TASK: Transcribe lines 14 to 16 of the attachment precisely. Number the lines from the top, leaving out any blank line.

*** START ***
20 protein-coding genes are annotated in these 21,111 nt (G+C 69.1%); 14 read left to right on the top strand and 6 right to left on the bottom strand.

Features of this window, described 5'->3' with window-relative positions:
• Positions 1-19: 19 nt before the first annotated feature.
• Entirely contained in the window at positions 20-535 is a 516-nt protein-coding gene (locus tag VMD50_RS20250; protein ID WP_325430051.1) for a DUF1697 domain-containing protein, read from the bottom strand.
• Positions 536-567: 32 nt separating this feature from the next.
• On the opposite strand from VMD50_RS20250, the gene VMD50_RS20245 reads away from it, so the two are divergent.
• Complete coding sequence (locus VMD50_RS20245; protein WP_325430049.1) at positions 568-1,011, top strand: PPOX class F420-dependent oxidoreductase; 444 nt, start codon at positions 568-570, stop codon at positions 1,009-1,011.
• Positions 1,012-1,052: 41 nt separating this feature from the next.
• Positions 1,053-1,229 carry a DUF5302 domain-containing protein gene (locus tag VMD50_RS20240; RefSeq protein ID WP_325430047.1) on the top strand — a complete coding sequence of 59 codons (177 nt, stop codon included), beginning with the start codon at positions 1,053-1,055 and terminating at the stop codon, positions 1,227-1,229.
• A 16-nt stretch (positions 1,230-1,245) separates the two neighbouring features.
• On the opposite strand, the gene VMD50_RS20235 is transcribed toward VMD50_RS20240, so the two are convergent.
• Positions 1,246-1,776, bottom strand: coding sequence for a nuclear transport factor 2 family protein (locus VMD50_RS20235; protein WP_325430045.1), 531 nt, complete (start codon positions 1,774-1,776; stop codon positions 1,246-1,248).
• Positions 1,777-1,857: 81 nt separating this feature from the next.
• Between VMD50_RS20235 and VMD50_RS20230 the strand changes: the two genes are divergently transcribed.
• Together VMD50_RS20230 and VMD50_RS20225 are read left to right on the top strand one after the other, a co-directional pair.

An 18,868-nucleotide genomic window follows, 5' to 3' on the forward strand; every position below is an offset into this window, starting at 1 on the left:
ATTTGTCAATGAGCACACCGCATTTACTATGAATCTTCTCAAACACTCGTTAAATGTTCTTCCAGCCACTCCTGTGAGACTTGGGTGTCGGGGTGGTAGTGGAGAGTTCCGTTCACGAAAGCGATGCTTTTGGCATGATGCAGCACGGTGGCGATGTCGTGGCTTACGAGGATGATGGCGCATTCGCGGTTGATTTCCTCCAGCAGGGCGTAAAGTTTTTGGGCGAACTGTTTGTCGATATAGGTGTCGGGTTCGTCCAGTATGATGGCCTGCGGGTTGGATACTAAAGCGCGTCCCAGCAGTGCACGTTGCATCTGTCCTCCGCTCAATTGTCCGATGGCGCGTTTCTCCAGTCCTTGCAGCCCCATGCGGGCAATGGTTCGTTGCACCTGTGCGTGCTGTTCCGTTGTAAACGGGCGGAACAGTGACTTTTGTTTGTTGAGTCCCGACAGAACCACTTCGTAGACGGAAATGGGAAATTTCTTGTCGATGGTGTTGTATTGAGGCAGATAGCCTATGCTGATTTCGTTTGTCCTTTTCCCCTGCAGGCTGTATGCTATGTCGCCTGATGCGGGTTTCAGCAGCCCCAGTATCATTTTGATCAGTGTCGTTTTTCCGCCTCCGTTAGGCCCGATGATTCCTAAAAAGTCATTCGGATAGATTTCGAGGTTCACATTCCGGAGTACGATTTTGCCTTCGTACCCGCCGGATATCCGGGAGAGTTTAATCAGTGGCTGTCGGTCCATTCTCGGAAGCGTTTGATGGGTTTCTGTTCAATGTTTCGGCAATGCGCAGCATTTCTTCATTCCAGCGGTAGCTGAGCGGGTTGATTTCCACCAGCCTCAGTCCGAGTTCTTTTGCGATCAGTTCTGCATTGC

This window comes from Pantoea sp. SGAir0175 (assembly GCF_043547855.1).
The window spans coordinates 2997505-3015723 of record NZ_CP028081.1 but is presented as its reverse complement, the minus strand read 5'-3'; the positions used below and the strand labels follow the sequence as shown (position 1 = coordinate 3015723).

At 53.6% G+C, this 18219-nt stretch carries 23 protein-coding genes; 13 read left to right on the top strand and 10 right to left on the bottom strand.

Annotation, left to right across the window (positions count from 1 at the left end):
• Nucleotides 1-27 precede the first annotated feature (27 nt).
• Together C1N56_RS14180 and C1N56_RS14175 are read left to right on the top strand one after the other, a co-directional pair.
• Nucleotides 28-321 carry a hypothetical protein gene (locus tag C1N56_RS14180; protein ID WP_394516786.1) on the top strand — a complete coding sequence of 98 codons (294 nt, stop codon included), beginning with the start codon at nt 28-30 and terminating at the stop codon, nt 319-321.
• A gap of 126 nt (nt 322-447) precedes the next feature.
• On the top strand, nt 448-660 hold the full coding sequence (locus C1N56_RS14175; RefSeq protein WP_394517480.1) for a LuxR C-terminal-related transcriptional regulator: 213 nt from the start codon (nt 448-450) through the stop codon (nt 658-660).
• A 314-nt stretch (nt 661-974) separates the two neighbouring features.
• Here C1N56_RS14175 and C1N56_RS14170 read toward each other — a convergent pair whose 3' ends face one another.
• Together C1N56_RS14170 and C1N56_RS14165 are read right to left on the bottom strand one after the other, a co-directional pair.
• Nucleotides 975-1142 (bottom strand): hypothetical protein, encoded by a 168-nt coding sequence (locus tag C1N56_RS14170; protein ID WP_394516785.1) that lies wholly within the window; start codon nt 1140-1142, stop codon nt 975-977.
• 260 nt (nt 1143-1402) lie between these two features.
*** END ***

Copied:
• Between VMD50_RS20235 and VMD50_RS20230 the strand changes: the two genes are divergently transcribed.
• Together VMD50_RS20230 and VMD50_RS20225 are read left to right on the top strand one after the other, a co-directional pair.

An 18,868-nucleotide genomic window follows, 5' to 3' on the forward strand; every position below is an offset into this window, starting at 1 on the left: